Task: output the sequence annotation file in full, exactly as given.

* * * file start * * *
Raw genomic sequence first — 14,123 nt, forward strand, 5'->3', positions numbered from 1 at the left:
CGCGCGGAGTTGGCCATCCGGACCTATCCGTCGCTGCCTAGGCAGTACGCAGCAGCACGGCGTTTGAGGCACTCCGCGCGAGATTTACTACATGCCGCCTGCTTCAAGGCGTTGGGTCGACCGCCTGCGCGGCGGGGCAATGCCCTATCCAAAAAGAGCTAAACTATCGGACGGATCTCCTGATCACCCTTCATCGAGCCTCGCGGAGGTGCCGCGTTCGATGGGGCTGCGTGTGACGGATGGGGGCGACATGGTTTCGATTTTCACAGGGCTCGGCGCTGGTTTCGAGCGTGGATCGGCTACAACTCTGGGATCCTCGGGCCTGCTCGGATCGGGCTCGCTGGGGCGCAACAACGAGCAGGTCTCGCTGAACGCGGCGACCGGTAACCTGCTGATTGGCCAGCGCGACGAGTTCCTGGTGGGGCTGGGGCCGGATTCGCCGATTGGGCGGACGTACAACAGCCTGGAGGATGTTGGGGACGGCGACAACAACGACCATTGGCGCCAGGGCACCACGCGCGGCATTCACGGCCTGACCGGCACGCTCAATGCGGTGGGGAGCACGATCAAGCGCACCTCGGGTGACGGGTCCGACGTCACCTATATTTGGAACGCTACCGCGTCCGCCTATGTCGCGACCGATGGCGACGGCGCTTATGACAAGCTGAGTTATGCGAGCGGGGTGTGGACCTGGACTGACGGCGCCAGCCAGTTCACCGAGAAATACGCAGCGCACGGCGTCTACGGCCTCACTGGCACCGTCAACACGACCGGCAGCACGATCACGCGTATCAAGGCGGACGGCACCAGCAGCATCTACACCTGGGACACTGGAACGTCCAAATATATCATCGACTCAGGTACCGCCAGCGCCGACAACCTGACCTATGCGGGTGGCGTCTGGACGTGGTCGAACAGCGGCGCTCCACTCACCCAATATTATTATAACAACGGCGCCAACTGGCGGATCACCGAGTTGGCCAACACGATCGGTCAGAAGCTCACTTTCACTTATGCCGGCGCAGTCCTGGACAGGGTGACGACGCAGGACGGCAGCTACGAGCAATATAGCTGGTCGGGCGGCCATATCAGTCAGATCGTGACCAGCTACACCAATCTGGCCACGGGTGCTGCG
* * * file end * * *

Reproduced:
Raw genomic sequence first — 14,123 nt, forward strand, 5'->3', positions numbered from 1 at the left:
CGCGCGGAGTTGGCCATCCGGACCTATCCGTCGCTGCCTAGGCAGTACGCAGCAGCACGGCGTTTGAGGCACTCCGCGCGAGATTTACTACATGCCGCCTGCTTCAAGGCGTTGGGTCGACCGCCTGCGCGGCGGGGCAATGCCCTATCCAAAAAGAGCTAAACTATCGGACGGATCTCCTGATCACCCTTCATCGAGCCTCGCGGAGGTGCCGCGTTCGATGGGGCTGCGTGTGACGGATGGGGGCGACATGGTTTCGATTTTCACAGGGCTCGGCGCTGGTTTCGAGCGTGGATCGGCTACAACTCTGGGATCCTCGGGCCTGCTCGGATCGGGCTCGCTGGGGCGCAACAACGAGCAGGTCTCGCTGAACGCGGCGACCGGTAACCTGCTGATTGGCCAGCGCGACGAGTTCCTGGTGGGGCTGGGGCCGGATTCGCCGATTGGGCGGACGTACAACAGCCTGGAGGATGTTGGGGACGGCGACAACAACGACCATTGGCGCCAGGGCACCACGCGCGGCATTCACGGCCTGACCGGCACGCTCAATGCGGTGGGGAGCACGATCAAGCGCACCTCGGGTGACGGGTCCGACGTCACCTATATTTGGAACGCTACCGCGTCCGCCTATGTCGCGACCGATGGCGACGGCGCTTATGACAAGCTGAGTTATGCGAGCGGGGTGTGGACCTGGACTGACGGCGCCAGCCAGTTCACCGAGAAATACGCAGCGCACGGCGTCTACGGCCTCACTGGCACCGTCAACACGACCGGCAGCACGATCACGCGTATCAAGGCGGACGGCACCAGCAGCATCTACACCTGGGACACTGGAACGTCCAAATATATCATCGACTCAGGTACCGCCAGCGCCGACAACCTGACCTATGCGGGTGGCGTCTGGACGTGGTCGAACAGCGGCGCTCCACTCACCCAATATTATTATAACAACGGCGCCAACTGGCGGATCACCGAGTTGGCCAACACGATCGGTCAGAAGCTCACTTTCACTTATGCCGGCGCAGTCCTGGACAGGGTGACGACGCAGGACGGCAGCTACGAGCAATATAGCTGGTCGGGCGGCCATATCAGTCAGATCGTGACCAGCTACACCAATCTGGCCACGGGTGCTGCG